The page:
As an additional example, the presently disclosed treatment program may be used in a method for reducing hydrogen sulfide content in a condensate stream. The method may include the one or more steps selected from transporting steam comprising hydrogen sulfide to a condenser, condensing the steam to form a condensate stream, injecting the condensate stream into a reaction tank, sparging air from an air blower into the reaction tank, injecting an effective amount of an oxidizing agent into the reaction tank, injecting an effective amount of hydrogen peroxide into the reaction tank, forming a treated condensate by converting the hydrogen sulfide to sulfate, and transporting the treated condensate stream into a cooling tower basin.

The reaction tank may comprise a liquid medium, such as water. The oxidizing agent may be any oxidizing agent, or combination of oxidizing agents, disclosed in the present application. Further, the effective amount of the oxidizing agent and the effective amount of the hydrogen peroxide may be any of the effective amounts disclosed herein.

In a further illustrative example, the presently disclosed treatment program may be used in a method for reducing hydrogen sulfide content in a NCG. The method may include any or all steps selected from providing a NCG comprising hydrogen sulfide, bubbling the NCG into a cooling tower through a plurality of fine air bubble diffusers disposed on a bottom surface of the cooling tower, wherein the cooling tower comprises water, injecting an effective amount of an oxidizing agent into the cooling tower, dissolving the gas comprising hydrogen sulfide into the water in the cooling tower, reacting the hydrogen sulfide with oxygen and the oxidizing agent in the water, and converting the hydrogen sulfide to sulfate, thereby reducing the hydrogen sulfide content in the NCG. The method may also comprise the step of saturating the water with oxygen, which, in some aspects, can be accomplished with an air blower or, in other aspects, the water may be saturated with oxygen through normal circulation in the cooling tower.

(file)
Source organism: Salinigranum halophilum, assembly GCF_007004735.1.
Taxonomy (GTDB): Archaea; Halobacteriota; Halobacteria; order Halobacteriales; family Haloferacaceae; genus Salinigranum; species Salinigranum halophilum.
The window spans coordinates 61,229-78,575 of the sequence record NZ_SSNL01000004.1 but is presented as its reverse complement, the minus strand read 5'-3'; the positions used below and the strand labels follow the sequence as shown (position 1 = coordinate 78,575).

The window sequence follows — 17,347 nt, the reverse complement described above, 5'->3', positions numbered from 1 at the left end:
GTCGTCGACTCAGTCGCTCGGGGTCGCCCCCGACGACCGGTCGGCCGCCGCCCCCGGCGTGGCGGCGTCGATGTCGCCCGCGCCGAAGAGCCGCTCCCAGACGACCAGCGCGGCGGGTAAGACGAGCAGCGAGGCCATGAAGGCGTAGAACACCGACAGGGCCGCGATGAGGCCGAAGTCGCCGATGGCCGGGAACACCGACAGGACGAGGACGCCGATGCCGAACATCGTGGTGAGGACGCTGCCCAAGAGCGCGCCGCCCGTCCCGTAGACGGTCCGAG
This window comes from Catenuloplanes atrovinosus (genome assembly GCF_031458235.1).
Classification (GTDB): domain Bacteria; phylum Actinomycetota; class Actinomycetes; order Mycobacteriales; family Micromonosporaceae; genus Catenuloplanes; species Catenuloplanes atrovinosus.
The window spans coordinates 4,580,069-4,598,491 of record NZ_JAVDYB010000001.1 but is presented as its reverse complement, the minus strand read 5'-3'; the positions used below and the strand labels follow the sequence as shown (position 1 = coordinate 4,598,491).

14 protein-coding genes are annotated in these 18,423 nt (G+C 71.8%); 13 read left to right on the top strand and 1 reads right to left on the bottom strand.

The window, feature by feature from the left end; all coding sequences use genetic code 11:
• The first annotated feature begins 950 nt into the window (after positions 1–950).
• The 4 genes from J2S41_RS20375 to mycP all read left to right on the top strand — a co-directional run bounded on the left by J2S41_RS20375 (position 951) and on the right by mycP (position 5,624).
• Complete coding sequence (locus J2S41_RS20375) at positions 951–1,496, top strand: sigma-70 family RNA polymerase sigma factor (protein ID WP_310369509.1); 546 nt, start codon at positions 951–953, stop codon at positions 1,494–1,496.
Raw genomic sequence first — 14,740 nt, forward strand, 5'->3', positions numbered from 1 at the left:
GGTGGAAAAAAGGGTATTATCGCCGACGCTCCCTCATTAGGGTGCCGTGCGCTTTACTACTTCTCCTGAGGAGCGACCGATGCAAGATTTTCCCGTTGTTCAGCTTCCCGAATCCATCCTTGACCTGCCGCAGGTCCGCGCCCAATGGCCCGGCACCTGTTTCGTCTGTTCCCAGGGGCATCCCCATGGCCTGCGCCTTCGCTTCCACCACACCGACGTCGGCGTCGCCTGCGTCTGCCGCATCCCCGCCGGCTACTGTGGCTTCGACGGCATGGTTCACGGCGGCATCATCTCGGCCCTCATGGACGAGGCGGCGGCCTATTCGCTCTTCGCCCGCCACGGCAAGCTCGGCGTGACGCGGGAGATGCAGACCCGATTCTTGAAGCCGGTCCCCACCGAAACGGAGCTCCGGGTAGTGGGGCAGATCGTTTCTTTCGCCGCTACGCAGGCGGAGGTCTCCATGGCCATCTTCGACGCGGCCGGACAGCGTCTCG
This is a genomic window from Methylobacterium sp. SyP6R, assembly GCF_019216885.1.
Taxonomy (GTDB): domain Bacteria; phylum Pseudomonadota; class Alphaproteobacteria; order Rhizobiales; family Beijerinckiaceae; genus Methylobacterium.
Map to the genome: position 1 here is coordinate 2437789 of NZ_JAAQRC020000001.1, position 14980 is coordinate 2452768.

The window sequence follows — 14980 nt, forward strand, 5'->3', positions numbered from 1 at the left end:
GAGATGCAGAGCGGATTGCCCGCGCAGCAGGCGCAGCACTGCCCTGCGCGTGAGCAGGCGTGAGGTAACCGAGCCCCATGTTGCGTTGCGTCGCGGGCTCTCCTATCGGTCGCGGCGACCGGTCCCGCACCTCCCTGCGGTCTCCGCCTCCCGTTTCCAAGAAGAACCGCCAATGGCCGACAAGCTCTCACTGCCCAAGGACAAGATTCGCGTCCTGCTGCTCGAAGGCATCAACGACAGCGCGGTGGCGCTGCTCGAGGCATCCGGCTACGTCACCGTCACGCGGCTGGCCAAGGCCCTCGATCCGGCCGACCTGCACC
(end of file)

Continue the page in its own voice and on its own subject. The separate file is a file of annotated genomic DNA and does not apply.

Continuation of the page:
The oxidizing agent may be any oxidizing agent, or combination of oxidizing agents, disclosed in the present application. Further, the effective amount of the oxidizing agent may be any of the effective amounts disclosed herein.

EXAMPLES

Testing was carried out in the field in an operational geothermal power plant to validate the treatment scheme disclosed in the present application. The amount of hydrogen sulfide coming into the plant was measured in addition to the amount of hydrogen sulfide leaving the plant. Various measurements were also taken in between the entry and exit points. Any hydrogen sulfide meter known in the art may be used to carry out these measurements.

The column headings in Table 1 “NCG Value” and “Condensate” show the amount of hydrogen sulfide in the condensate and NCG streams at the inlet of the reaction tank before treatment. The “Reaction Tank” column shows hydrogen sulfide concentration in the reaction tank, after treatment with hydrogen peroxide and an oxidizing agent comprising bromine and chlorine in either a granular or tablet form (the granular or tablet form includes about 62% to about 85% available halogen, with about 7% bromine and about 93% chlorine). The “Shroud” column shows hydrogen sulfide concentration in the exhaust gas leaving the system. Comparing the amount of hydrogen sulfide in the exhaust gas to the amount of hydrogen sulfide in the NCG and condensate, it can be seen that the presently disclosed treatment can abate over 95% of the hydrogen sulfide (generally about 100 pounds coming in and 1 pound leaving).